What Happens in Scotland by Jennifer McQuiston

March 12, 2013
Close but no cigar.

Spoiler alert! I reveal the villain!
What Happens in Scotland, Jennifer McQuiston's debut novel, had a great beginning and what I thought was a pretty original concept.  We are presented with our heroine (Georgette) waking up naked in bed with a strange man.  The room is in shambles, her corset is hanging on the bedpost, feathers are scattered all around, some are even attached to her feet.  The problem is, she has no idea how any of this came about.  Our hero, the strange man (aka James) wakes up and smiles at her and asks her to return to bed.  Her reply is to boink him in the head with a chamber-pot, an empty one by the way.  She runs out of the room.  He is knocked out, but awakens later to a bloody head and a hazy memory of the events.  And, this was all in the first chapter.  Oh boy, I thought, this is going to be fun!  Smiling, I rubbed my hands together in glee and waited with an-ti-ci-pa-tion for more hoopla.  And, waited...

What happened?  We are introduced to two great characters, neither of them remembering much of anything.  They both go off in search of answers, trying to put the pieces of the puzzle together.  Along the way, they run into some wonderfully quirky characters and situations.  There is a butcher who had his teeth knocked out, a prostitute Georgette hired to be a ladies maid, a young man Georgette taught something to in an alley, a wild horse, a missing horse, a kitten that hasn't been weaned, a dog that bites, a veterinarian roommate, missing money, a noisy brother, an old friend turned enemy who is also the magistrate, a cousin with a hairy nose.  And, by the way, why must we always have some kind of physical identifier for villains?  Usually they have yellow teeth or garlic breath...now, we have a hairy nose.  At least with the hairy nose we know he won't be a reformed villain and have his own book.  Of course we all know heroes have hair in their noses too, it's just that when we are wrapped in their manly arms we don't see the hair in the nose - or under the armpit for that matter.  You know, I cannot recall the last time I read about a hero with hair under his arms.  I digress.  Where was I?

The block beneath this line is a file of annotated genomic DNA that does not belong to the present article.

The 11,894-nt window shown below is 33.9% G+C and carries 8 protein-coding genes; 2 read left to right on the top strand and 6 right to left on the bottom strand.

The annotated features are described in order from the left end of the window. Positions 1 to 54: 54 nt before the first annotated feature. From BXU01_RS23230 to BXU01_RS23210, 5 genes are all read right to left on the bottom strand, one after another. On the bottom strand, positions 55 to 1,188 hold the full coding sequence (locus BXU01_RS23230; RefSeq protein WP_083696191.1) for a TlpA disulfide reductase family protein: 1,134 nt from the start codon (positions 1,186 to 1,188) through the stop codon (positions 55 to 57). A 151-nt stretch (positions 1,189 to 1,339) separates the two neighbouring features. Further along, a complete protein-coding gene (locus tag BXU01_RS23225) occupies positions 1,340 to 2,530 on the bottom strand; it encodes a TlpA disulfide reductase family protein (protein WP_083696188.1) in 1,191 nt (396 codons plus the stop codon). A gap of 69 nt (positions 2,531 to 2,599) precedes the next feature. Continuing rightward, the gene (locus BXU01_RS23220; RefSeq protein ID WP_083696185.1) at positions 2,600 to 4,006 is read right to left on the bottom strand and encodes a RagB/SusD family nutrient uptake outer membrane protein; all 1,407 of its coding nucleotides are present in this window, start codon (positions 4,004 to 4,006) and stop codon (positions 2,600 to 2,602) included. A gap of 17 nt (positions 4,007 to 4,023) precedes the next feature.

Oh yes, we have all these characters showing up, telling our hero and heroine about what they did the day before, but it was all done separately.  Our couple is each trying to find out what happened on their own...sort of.  James' brother William shows up to help him and Georgette kind of wanders around with her prostitute maid.  And, that's where I had the problem: this couple was finding out all of these wonderful things that had happened, but they are not together when they find out.  And, that's what weakened the story for me...for almost 50 percent of the book our couple is racing around trying to remember, having misunderstandings, but they are not together.  Because they are not together for most of the book, there isn't enough time to build a strong romantic love story.  They are like two sides to a shoe that should have been laced together more frequently.

When Georgette and James are finally together, w-a-y too much valuable time is spent in solving James' 11-year-old misunderstanding with his father.  And, let's talk about misunderstandings.  James, Mr. Jump-to-the-Wrong-Conclusion Guy.  Mr. She's-Guilty-No-She's-Not-Yes-She-Is Guy.  Mr. I-Don't-Have-Any-Evidence-But-I-Know-You're-Wrong Guy.  James was such a back and forth character.  He was a great hero when he wasn't doubting everyone, but when that Mr. Humbug sat on his shoulders he was a very annoying guy.  Is it any wonder his father didn't speak to him for all those years.

Overall, the novel had a great concept.  All this memory chasing takes place over a 24-hour period and it had all the elements there to make a great, funny book.  But, for me there were just too many things that never connected, the couple was apart too much of the time, there were too many "almost" moments in this story...too many plot-lines that didn't go anywhere.  Bottom line, for a romance novel to work for me the couple have to develop as a couple, whether in flashbacks or current time, even if it's only 24 hours...but there has to be a togetherness and sorry to say I just didn't see this couple as a couple.  When the story ended I felt they were still strangers.  

Time/Place: Regency Scotland
Sensuality: Warm


Phyl said...

I agree--this book had a great concept and I enjoyed the tension in the beginning as I waited for them to get back together again. I just wish it hadn't gone on quite so long so we could see more time with them together. And then they were apart some more while James goes off after the villain. As you say, close, but not quite. Still, I liked it well enough that I will definitely read the next book.

SidneyKay said...

Phyl: I plan on reading the next book also...I thought the author took a ballzy chance with this story, so I am interested in seeing how she does with another book. This one just didn't work for me.